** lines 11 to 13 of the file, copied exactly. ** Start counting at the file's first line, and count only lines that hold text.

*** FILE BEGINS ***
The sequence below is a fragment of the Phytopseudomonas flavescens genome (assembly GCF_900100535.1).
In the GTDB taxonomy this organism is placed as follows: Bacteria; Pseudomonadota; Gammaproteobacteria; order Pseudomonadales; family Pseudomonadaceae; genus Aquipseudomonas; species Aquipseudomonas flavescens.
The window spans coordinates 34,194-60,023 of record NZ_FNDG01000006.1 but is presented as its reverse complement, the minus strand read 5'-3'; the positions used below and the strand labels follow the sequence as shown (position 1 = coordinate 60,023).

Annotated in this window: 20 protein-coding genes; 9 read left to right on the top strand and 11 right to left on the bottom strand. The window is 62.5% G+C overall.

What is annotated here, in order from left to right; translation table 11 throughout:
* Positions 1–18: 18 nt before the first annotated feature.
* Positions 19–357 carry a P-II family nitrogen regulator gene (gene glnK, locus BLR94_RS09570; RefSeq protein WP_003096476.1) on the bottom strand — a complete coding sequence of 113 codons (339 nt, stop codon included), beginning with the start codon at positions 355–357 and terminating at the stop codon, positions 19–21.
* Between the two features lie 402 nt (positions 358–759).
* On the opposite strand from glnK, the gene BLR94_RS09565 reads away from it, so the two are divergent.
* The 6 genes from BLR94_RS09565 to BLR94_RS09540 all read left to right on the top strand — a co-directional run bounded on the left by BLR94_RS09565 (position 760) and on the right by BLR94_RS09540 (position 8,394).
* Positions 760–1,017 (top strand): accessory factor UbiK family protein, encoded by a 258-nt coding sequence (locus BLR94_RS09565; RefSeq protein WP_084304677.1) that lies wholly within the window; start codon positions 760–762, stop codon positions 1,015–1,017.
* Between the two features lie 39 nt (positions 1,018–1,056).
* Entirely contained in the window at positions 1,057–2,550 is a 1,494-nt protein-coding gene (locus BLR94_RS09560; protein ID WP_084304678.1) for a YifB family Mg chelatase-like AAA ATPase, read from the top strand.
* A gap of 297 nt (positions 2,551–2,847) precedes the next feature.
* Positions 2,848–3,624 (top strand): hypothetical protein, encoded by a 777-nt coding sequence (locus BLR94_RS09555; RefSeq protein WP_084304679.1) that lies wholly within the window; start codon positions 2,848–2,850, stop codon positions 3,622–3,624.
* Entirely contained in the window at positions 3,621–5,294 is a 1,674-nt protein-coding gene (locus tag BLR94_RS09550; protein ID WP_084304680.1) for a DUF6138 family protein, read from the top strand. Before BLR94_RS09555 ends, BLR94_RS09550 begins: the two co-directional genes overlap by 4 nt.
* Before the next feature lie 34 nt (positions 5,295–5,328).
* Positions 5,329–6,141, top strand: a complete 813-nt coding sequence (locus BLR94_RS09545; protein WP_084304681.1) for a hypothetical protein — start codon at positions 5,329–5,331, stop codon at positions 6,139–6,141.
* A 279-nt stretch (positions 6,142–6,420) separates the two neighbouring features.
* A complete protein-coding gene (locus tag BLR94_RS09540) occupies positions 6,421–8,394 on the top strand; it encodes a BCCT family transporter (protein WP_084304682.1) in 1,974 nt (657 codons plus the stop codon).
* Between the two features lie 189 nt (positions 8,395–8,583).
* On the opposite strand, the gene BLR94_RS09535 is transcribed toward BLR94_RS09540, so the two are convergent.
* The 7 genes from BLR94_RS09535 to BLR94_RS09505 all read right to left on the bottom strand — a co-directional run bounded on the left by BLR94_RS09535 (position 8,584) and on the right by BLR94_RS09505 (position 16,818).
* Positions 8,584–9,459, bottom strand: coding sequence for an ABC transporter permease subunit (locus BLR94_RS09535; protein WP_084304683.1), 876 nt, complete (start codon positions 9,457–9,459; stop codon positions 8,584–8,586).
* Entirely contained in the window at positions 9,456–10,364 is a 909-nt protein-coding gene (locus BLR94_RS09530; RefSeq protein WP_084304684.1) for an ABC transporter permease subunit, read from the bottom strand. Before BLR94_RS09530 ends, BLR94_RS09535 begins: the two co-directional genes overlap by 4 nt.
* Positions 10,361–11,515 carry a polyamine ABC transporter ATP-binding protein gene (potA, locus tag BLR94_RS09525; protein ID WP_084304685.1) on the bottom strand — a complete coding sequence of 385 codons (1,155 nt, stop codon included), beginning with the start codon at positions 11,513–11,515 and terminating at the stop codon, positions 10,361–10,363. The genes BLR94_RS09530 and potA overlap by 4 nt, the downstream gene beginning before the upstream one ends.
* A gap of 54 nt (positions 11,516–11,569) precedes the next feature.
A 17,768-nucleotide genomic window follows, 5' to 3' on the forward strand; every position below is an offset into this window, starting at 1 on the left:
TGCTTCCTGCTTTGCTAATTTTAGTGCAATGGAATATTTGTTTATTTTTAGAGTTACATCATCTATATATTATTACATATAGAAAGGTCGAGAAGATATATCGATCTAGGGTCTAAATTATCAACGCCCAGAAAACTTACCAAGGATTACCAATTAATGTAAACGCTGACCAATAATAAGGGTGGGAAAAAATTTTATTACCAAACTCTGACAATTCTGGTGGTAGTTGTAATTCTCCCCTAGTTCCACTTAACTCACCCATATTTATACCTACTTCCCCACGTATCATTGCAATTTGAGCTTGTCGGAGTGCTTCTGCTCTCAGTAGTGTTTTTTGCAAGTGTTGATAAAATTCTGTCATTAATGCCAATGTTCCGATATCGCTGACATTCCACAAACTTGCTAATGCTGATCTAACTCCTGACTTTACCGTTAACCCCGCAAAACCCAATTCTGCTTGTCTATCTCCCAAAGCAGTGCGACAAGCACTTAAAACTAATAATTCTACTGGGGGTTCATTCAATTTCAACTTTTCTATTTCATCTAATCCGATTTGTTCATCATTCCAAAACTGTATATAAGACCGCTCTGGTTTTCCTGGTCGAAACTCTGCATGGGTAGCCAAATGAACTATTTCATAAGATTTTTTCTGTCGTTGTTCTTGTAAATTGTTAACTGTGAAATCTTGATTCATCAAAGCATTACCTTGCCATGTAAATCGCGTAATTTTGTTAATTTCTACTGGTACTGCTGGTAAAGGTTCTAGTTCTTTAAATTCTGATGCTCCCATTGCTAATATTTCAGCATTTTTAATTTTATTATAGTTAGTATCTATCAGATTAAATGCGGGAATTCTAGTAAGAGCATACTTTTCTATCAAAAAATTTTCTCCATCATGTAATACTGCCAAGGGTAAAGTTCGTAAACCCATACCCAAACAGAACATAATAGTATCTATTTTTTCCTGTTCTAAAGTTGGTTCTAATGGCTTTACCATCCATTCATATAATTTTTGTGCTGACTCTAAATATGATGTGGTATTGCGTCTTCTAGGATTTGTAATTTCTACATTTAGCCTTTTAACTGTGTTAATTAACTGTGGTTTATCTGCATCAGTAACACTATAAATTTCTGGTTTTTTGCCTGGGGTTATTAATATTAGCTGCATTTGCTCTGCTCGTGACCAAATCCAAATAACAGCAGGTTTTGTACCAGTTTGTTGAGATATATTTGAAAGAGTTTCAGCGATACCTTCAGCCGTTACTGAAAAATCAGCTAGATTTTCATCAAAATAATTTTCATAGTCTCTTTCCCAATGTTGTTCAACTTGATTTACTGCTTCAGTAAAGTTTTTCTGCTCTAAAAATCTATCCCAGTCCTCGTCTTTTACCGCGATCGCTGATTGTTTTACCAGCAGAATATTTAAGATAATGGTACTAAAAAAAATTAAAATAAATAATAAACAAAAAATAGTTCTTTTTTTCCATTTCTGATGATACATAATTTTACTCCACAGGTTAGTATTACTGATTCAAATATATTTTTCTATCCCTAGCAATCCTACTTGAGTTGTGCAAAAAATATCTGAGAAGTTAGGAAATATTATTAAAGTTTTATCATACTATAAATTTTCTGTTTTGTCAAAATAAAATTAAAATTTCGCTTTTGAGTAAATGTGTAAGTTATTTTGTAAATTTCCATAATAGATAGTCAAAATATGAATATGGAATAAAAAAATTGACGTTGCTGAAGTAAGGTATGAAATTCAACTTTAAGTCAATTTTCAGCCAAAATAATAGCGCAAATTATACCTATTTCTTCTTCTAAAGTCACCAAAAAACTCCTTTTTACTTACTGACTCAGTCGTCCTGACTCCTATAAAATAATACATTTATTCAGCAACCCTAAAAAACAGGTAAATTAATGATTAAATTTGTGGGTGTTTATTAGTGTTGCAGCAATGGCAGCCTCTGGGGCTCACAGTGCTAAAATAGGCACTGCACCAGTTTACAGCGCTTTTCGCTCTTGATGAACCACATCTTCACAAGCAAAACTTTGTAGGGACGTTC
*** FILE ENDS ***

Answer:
* Positions 760–1,017 (top strand): accessory factor UbiK family protein, encoded by a 258-nt coding sequence (locus BLR94_RS09565; RefSeq protein WP_084304677.1) that lies wholly within the window; start codon positions 760–762, stop codon positions 1,015–1,017.
* Between the two features lie 39 nt (positions 1,018–1,056).
* Entirely contained in the window at positions 1,057–2,550 is a 1,494-nt protein-coding gene (locus BLR94_RS09560; protein ID WP_084304678.1) for a YifB family Mg chelatase-like AAA ATPase, read from the top strand.